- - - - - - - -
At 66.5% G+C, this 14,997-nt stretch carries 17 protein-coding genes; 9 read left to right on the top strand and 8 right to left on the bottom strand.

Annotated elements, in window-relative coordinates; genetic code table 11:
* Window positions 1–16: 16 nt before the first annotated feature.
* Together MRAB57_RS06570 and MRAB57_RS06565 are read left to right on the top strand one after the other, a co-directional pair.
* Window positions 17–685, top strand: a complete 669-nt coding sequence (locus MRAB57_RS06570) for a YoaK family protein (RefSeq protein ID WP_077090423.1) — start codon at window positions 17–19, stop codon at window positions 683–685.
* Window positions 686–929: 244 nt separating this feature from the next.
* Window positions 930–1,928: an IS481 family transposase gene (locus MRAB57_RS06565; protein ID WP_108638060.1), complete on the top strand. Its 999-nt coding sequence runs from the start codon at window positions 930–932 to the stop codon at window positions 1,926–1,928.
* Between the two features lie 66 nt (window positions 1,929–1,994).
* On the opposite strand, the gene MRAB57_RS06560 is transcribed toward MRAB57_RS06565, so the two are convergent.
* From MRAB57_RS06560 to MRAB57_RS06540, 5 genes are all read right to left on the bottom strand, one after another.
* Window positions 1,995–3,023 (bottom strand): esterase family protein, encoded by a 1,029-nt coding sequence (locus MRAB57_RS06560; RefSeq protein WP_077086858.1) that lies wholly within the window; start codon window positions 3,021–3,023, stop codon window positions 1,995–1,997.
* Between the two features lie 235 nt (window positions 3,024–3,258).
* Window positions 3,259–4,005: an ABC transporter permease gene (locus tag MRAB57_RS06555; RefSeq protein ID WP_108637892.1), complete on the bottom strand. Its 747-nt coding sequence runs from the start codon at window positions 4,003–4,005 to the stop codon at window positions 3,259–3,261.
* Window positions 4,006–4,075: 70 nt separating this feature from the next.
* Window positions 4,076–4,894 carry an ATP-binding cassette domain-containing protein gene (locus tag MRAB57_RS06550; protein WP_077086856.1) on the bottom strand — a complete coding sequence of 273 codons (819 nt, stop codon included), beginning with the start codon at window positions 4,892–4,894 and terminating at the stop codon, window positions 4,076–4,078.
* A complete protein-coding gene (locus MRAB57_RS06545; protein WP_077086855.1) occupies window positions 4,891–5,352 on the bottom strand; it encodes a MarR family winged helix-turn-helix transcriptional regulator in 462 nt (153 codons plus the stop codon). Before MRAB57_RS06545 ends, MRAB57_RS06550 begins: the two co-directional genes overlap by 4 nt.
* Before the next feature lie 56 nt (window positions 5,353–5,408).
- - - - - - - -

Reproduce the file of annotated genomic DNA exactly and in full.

At 66.5% G+C, this 14,997-nt stretch carries 17 protein-coding genes; 9 read left to right on the top strand and 8 right to left on the bottom strand.

Annotated elements, in window-relative coordinates; genetic code table 11:
* Window positions 1–16: 16 nt before the first annotated feature.
* Together MRAB57_RS06570 and MRAB57_RS06565 are read left to right on the top strand one after the other, a co-directional pair.
* Window positions 17–685, top strand: a complete 669-nt coding sequence (locus MRAB57_RS06570) for a YoaK family protein (RefSeq protein ID WP_077090423.1) — start codon at window positions 17–19, stop codon at window positions 683–685.
* Window positions 686–929: 244 nt separating this feature from the next.
* Window positions 930–1,928: an IS481 family transposase gene (locus MRAB57_RS06565; protein ID WP_108638060.1), complete on the top strand. Its 999-nt coding sequence runs from the start codon at window positions 930–932 to the stop codon at window positions 1,926–1,928.
* Between the two features lie 66 nt (window positions 1,929–1,994).
* On the opposite strand, the gene MRAB57_RS06560 is transcribed toward MRAB57_RS06565, so the two are convergent.
* From MRAB57_RS06560 to MRAB57_RS06540, 5 genes are all read right to left on the bottom strand, one after another.
* Window positions 1,995–3,023 (bottom strand): esterase family protein, encoded by a 1,029-nt coding sequence (locus MRAB57_RS06560; RefSeq protein WP_077086858.1) that lies wholly within the window; start codon window positions 3,021–3,023, stop codon window positions 1,995–1,997.
* Between the two features lie 235 nt (window positions 3,024–3,258).
* Window positions 3,259–4,005: an ABC transporter permease gene (locus tag MRAB57_RS06555; RefSeq protein ID WP_108637892.1), complete on the bottom strand. Its 747-nt coding sequence runs from the start codon at window positions 4,003–4,005 to the stop codon at window positions 3,259–3,261.
* Window positions 4,006–4,075: 70 nt separating this feature from the next.
* Window positions 4,076–4,894 carry an ATP-binding cassette domain-containing protein gene (locus tag MRAB57_RS06550; protein WP_077086856.1) on the bottom strand — a complete coding sequence of 273 codons (819 nt, stop codon included), beginning with the start codon at window positions 4,892–4,894 and terminating at the stop codon, window positions 4,076–4,078.
* A complete protein-coding gene (locus MRAB57_RS06545; protein WP_077086855.1) occupies window positions 4,891–5,352 on the bottom strand; it encodes a MarR family winged helix-turn-helix transcriptional regulator in 462 nt (153 codons plus the stop codon). Before MRAB57_RS06545 ends, MRAB57_RS06550 begins: the two co-directional genes overlap by 4 nt.
* Before the next feature lie 56 nt (window positions 5,353–5,408).